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DSPACE - Durable Digital Archives


DSpace archiving process

DSpace™ is a free, open source software platform that allows research organizations to offer faculty and researchers a professionally managed searchable archive for their digital assets. DSpace focuses on simple access to these assets, as well as their long-term preservation.


New information technologies—desktop computing, datasets, software simulations, audio and video files—have exponentially increased digital collateral. At the same time, they pose a distinct archiving problem, as technology evolves seemingly from month to month.

In 2000, innovators were just beginning to understand the scope of the digital-medium problem. Believing that institutions could and should accept stewardship responsibility for wide-spread and long-term access to their intellectual output, MIT collaborated with HP Labs to develop a method of capturing and preserving that material.


The vision was to build a simple end-to-end digital archiving solution that any academic research institution could use—and to build a community of peers who could work together on the enormous technical challenges involved in the continuing maintenance and enhancement of such a code base.

Since ongoing collaboration could only happen if the platform was useful to a critical mass of organizations, the system needed to be easily used (encouraging faculty at many institutions to adopt it) and built to open source standards.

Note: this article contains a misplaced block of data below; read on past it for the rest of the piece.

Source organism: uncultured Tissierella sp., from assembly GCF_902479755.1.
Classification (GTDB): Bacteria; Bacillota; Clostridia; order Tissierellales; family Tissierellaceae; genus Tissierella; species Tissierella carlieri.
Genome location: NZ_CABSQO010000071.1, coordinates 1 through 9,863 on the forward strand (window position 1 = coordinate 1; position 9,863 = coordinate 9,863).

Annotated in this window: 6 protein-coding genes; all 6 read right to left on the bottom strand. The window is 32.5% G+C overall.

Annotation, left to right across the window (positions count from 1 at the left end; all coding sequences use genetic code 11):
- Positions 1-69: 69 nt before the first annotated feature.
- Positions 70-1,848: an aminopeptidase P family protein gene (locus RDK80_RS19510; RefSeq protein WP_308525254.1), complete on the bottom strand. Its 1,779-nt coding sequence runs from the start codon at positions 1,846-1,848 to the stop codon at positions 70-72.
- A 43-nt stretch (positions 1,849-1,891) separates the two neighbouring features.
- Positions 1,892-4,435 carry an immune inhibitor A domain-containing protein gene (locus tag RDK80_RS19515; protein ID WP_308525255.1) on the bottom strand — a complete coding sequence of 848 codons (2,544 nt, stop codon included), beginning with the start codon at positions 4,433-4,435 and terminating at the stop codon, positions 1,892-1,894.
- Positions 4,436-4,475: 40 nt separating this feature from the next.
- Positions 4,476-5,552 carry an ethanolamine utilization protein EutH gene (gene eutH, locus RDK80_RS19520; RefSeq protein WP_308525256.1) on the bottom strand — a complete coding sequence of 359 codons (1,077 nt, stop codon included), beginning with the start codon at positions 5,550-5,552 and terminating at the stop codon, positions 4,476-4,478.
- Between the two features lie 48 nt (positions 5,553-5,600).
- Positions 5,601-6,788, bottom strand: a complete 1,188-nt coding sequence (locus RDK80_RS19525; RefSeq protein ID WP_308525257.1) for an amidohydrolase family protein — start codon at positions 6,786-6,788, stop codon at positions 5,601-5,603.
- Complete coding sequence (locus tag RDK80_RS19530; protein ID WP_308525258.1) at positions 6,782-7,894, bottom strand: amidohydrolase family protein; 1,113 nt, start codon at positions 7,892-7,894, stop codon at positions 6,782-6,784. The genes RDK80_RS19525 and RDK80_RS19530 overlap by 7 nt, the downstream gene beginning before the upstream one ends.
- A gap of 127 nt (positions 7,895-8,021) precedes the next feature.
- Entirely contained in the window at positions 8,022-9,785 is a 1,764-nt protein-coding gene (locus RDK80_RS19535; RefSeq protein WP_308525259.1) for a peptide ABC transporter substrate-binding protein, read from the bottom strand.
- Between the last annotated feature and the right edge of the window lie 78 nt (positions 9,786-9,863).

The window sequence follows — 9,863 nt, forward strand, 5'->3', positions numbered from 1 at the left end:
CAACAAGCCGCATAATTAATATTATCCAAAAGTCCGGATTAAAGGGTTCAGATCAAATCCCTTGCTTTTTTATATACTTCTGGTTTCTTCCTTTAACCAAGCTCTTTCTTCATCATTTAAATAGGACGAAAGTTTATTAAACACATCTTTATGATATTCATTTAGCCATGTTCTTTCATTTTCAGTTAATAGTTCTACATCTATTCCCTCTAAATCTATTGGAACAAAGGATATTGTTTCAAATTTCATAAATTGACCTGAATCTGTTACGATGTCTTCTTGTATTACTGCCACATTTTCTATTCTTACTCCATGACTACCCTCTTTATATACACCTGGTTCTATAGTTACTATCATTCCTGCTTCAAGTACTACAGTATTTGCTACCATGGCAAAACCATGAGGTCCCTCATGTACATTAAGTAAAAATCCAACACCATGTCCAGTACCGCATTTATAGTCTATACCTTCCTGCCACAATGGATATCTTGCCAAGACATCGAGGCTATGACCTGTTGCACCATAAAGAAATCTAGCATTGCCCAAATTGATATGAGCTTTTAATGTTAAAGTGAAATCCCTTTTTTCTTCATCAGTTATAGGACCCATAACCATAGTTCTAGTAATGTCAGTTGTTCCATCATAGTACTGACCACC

Developers at the MIT Libraries and HP Labs designed DSpace to be the first system to capture, describe, store, and preserve digital content for the long run, which adopters could download and install with minimal configuration and customization.

On 4 November 2002, they released DSpace 1.0.


In a single year, 50 universities were using DSpace.

HP soon began to focus on the system's power as a platform for ongoing research in important areas such as digital preservation, Semantic Web techniques for metadata management, persistent identification schemes, and open access-friendly DRM systems. Developers from a broad array of organizations took up the challenge.

Today, DSpace software has been downloaded 32,000 times and is used in over 30 countries spanning every continent. It has captured, preserved and disseminated countless thousands of digital assets. It contains contributions from over 50 developers from a variety of institutions, and is the nucleus of numerous research projects. Critically, it has prompted wide debate and deliberation on fundamental ideas about how an institution thinks of its intellectual output.

Increasingly, DSpace is used beyond its institutional roots. Commercial service providers are offering DSpace set-up, consultation, customization and hosting services. The Indian government is funding DSpace installations nationwide. In China, 100 university-based museums are digitizing their artifacts, photographs and 3D models, then linking those assets. A worldwide initiative has been established.